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Biomag 96 pp 1130-1133 | Cite as

EEG and MEG Source Analysis of Somatosensory Evoked Responses to Mechanical Stimulation of the Fingers

  • D. Cheyne
  • L. E. Roberts
  • W. Gaetz
  • D. Bosnyak
  • H. Weinberg
  • B. Johnson
  • C. Nahmias
  • L. Deecke

Abstract

Previous MEG and EEG studies have successfully utilized electrical stimulation of the digits in order to study generators of early responses in the human primary somatosensory cortex [1–3]. Natural stimulation of the somatosensory system using vibratory pulses to the tips of the digits has been found to elicit qualitatively different responses in the EEG [4, 5] presumably due to the activation of different neuronal pathways. Similar responses have been observed in the MEG to transient mechanical stimuli producing large responses at latencies of 50 msec, corresponding to the electrical P50 response [6, 7]. A more recent study [8] also noted MEG responses at 70 msec latencies in some subjects resembling the N70 component described by Hämäläinen and co-workers [4]. The earlier, P50 response is presumed to reflect activation of primary sensory cortex (SI). A study of mechanically evoked epidural and single unit responses in waking monkeys [5] found that this component was associated with a period of inhibitory input to neurons in areas 3b and 1, whereas the later, slow component (N70) was not associated with activity in SI and appeared to arise from other cortical areas, such as SII. The magnetically recorded P50 (P50m) appears to be the largest and most consistent MEG event recorded during transient tactile stimulation in humans and its potential application for somatotopic mapping studies [6, 7] warrants further investigation of its neural generation. Moreover, the marked orthogonality of the EEG and MEG topographies of the P50 response makes it an ideal candidate for the comparison and/or combination of EEG and MEG localization methods. The current study compared separate high-density, 32 channel EEG and 143 channel MEG recordings in two subjects using identical stimulation paradigms in order to compare dipole source locations in somatosensory cortex obtained separately for each method. In addition, 3-dimensional MRI was obtained for both subjects in order to constrain source model information as well as aid in the integration of coordinate systems for the MEG and EEG source models.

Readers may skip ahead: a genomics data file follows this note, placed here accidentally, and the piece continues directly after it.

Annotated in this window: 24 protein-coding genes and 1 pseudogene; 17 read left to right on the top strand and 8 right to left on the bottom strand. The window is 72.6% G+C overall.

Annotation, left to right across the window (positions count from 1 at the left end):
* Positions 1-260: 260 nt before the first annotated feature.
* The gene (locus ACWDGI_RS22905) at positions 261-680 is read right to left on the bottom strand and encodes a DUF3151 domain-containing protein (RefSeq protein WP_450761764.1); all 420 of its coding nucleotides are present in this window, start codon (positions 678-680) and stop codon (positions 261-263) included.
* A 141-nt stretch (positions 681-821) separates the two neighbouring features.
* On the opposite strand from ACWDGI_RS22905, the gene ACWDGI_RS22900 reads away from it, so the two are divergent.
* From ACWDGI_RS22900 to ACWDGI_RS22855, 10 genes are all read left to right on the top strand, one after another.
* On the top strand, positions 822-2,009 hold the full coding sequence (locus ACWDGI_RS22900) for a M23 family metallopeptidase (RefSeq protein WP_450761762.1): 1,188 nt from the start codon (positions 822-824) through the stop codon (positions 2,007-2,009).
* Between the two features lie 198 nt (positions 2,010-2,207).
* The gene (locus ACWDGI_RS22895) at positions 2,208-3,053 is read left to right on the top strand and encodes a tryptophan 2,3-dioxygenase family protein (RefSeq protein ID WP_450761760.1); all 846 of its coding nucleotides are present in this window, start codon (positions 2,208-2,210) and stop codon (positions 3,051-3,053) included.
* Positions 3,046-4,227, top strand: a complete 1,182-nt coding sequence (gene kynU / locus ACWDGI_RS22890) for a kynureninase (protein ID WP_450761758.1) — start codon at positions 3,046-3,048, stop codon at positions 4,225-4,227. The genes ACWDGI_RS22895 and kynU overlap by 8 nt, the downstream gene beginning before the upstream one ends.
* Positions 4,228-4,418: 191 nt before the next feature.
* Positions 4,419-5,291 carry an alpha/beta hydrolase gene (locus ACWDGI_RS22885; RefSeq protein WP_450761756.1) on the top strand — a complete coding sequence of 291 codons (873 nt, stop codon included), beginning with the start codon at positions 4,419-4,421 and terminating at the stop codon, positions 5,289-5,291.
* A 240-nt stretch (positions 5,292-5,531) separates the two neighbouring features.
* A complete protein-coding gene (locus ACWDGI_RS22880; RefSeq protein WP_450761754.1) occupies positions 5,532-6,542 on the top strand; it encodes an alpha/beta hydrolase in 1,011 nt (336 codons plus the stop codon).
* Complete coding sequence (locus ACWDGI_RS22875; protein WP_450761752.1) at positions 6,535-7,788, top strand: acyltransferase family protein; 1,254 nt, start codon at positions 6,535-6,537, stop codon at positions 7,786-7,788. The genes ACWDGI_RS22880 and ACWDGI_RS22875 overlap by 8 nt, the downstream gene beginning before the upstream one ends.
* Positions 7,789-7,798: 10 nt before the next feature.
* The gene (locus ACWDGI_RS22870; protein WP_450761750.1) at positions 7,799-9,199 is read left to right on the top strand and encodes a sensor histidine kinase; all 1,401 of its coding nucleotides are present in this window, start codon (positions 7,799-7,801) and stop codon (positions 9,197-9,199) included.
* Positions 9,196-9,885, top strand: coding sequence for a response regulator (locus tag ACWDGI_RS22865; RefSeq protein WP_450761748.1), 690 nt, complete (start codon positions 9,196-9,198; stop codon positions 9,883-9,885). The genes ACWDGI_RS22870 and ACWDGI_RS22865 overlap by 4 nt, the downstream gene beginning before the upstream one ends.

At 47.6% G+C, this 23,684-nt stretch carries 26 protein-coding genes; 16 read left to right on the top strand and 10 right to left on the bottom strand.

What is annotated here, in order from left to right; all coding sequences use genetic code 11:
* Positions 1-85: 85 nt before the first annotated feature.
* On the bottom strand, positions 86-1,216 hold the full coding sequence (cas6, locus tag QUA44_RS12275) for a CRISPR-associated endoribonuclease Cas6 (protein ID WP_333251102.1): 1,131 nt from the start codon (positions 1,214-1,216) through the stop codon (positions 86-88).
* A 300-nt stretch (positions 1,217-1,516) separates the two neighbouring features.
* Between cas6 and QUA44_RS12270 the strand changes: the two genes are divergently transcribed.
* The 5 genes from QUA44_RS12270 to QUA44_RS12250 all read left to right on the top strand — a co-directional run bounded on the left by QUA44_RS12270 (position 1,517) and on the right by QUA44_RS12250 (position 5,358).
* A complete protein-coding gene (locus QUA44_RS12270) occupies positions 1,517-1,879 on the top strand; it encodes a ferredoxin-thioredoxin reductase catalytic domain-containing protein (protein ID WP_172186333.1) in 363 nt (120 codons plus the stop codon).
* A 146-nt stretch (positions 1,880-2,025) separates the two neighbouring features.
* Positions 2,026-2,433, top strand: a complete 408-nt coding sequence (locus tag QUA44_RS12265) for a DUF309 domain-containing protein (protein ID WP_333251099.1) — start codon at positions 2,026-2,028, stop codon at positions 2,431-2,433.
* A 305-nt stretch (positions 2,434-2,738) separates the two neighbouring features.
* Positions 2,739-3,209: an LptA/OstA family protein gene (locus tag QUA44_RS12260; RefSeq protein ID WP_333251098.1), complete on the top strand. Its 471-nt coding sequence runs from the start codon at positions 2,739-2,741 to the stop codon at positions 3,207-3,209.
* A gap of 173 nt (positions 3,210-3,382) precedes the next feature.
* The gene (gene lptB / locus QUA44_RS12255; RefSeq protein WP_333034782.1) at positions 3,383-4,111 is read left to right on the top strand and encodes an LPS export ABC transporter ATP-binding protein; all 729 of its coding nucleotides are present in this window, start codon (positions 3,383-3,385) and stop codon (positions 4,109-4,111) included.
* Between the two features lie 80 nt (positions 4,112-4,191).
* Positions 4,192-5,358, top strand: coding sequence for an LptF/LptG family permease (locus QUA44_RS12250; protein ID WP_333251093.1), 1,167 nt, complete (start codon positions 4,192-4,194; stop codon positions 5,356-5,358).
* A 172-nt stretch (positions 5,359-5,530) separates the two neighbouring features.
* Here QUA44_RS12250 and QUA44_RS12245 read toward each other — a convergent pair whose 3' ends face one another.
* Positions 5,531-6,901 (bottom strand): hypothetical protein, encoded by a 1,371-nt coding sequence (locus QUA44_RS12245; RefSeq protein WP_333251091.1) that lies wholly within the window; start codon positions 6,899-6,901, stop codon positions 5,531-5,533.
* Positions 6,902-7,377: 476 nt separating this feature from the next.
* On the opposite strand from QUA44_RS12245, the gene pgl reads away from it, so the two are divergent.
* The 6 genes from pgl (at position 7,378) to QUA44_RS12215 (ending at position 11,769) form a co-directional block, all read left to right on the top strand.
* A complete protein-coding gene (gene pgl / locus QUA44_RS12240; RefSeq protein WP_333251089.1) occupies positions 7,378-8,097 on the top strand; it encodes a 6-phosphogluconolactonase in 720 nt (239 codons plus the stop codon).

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Copyright information

© Springer Science+Business Media New York 2000

Authors and Affiliations

  • D. Cheyne
    • 1
  • L. E. Roberts
    • 2
  • W. Gaetz
    • 2
  • D. Bosnyak
    • 2
  • H. Weinberg
    • 1
  • B. Johnson
    • 1
  • C. Nahmias
    • 3
  • L. Deecke
    • 4
  1. 1.Brain Behaviour LaboratorySimon Fraser UniversityBurnabyCanada
  2. 2.Department of PsychologyMcMaster UniversityHamiltonCanada
  3. 3.Department of Nuclear MedicineMcMaster UniversityHamiltonCanada
  4. 4.Neurological ClinicUniversity of ViennaViennaAustria

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